You might hope that, given the repetition of the missions in Red Dead Redemption, that Rockstar may have attempted to include more variety. Sadly, this is not the case. Every mission still consists of either shooting things until nothing is left or collecting things. It actually has even less variety than the game it seeks to expand upon - Red Dead Redemption at least attempted to introduce variety through cattle herding, train-robbing or racing, however brief those excursions may have been. There is none of that in Undead Nightmare, and because of the fudged atmosphere it becomes tedious far quicker than RDR, for all its faults, ever did.
There are some new weapons, of course, suiting the undead theme. A blunderbuss (granted after a herb-gathering and part-collection mission that is perhaps actually longer than any single mission in the main game) acts effectively as an incredibly powerful shotgun, fuelled by the body parts of zombies that can be looted after you have killed them. Bullets become coated in phosporous which will ignote the undead, your knife is replace by a flaming torch, and later on you gain access to holy water which acts effectively as a grenade. But none of them feel significantly different to anything than you have previously had in your arsenal.
There are superficial changes to the side-missions, too. Bounty Hunter missions are replaced by "missing persons", which see you simply travelling to a spot on the map, killing some zombies and returning your target to a specified locations - perhaps different in a narrative context, but mechanically identical to the Bounty missions of old. Every town you come across needs to be dispatched of zombies to reach a "safe" status before affording you a save point and a cache of ammo. The game warns that these places will need to be protected - a hint of a precious balancing act that never actually materialises (along with an achievement for having all outposts safe at any one time), but in reality once you have cleared an outpost it is unlikely you will ever be bothered by the need to return.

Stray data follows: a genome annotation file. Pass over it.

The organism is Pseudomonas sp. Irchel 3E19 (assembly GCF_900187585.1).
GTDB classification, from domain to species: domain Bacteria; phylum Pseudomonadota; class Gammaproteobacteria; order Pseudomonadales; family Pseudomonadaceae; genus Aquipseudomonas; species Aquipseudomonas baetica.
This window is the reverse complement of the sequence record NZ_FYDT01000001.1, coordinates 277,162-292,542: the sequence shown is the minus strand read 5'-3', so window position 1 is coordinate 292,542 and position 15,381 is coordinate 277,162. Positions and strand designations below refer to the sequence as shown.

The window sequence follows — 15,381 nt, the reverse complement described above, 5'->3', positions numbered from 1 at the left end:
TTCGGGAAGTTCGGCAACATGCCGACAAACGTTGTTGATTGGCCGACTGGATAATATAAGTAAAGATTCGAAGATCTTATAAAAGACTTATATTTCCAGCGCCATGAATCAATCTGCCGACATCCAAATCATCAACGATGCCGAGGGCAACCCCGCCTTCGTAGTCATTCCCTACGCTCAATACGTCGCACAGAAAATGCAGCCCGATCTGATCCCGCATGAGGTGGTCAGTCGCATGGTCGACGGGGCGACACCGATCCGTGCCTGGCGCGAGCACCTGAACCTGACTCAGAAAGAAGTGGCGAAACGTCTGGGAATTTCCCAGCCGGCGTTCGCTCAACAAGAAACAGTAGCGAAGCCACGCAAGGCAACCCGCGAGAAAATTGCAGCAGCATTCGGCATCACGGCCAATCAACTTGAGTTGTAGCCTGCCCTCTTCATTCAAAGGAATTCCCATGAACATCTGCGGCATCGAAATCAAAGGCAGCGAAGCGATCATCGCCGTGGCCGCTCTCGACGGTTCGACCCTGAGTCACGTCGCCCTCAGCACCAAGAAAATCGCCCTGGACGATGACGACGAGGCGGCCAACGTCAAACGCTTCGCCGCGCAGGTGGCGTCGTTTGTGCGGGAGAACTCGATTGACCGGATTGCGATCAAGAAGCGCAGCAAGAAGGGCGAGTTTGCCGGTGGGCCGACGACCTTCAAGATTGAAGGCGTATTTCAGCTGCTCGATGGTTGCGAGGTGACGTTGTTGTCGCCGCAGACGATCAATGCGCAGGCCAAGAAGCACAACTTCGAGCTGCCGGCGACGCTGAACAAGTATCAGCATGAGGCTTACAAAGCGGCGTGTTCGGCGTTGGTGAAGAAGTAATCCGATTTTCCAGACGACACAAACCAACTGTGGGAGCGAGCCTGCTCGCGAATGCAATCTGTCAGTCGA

There are a couple of side-missions, revisiting characters from Red Dead Redemption and positing a new fate for them. However, again, it is hard to care - obviously Rockstar thought that people would find these alternative fates funny or interesting, but the truth is that the characters were so under-developed in the first place that discovering they may be zombified or eaten in UD lacks any dramatic impact.
And again, for all its attempts to advertise how different it is from its progenitor, the game remains fundamentally the same. More often than not, it is weaker than the game it expands on, and that was a title hardly without faults despite the critical acclaim it received at the time. Running at a relatively slim 3 hours, you will have seen all it has to offer within the first 30 minutes, and so it is hard to recommend to anyone beyond the most diehard fans or those craving the few slim multiplayer extras it adds (for clarity, this is not a review of any multiplayer elements).
In conclusion, Undead Nightmare is a real disappointment and that is mainly due to its failure to significantly move away from the criticisms of Red Dead Redemption that it so clearly hopes to escape. There was real promise here, not least in a satirical juxtaposition of its literal apocalypse against the allegorical end of the world that RDR spent its time so heavily hinting at. It's just a shame that Rockstar couldn't find a better way to address its critics.